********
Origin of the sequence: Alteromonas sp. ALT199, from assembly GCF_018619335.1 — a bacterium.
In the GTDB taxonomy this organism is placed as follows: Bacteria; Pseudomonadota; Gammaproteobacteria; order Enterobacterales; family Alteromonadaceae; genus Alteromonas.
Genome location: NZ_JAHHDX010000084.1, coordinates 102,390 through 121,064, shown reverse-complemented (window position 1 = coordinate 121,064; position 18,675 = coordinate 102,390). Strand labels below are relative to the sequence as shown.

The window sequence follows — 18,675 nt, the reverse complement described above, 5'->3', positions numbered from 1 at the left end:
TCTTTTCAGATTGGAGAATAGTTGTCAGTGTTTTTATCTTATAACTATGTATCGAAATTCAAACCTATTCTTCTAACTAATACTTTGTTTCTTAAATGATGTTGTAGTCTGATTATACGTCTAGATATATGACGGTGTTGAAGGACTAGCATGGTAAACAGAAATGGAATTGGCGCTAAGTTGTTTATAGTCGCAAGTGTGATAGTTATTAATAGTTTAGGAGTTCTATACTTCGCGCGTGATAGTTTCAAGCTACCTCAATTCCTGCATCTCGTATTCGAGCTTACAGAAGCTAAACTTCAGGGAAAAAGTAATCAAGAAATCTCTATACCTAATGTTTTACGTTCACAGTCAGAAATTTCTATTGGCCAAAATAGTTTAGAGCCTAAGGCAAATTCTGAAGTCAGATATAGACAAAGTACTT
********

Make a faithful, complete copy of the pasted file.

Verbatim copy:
Origin of the sequence: Alteromonas sp. ALT199, from assembly GCF_018619335.1 — a bacterium.
In the GTDB taxonomy this organism is placed as follows: Bacteria; Pseudomonadota; Gammaproteobacteria; order Enterobacterales; family Alteromonadaceae; genus Alteromonas.
Genome location: NZ_JAHHDX010000084.1, coordinates 102,390 through 121,064, shown reverse-complemented (window position 1 = coordinate 121,064; position 18,675 = coordinate 102,390). Strand labels below are relative to the sequence as shown.

The window sequence follows — 18,675 nt, the reverse complement described above, 5'->3', positions numbered from 1 at the left end:
TCTTTTCAGATTGGAGAATAGTTGTCAGTGTTTTTATCTTATAACTATGTATCGAAATTCAAACCTATTCTTCTAACTAATACTTTGTTTCTTAAATGATGTTGTAGTCTGATTATACGTCTAGATATATGACGGTGTTGAAGGACTAGCATGGTAAACAGAAATGGAATTGGCGCTAAGTTGTTTATAGTCGCAAGTGTGATAGTTATTAATAGTTTAGGAGTTCTATACTTCGCGCGTGATAGTTTCAAGCTACCTCAATTCCTGCATCTCGTATTCGAGCTTACAGAAGCTAAACTTCAGGGAAAAAGTAATCAAGAAATCTCTATACCTAATGTTTTACGTTCACAGTCAGAAATTTCTATTGGCCAAAATAGTTTAGAGCCTAAGGCAAATTCTGAAGTCAGATATAGACAAAGTACTT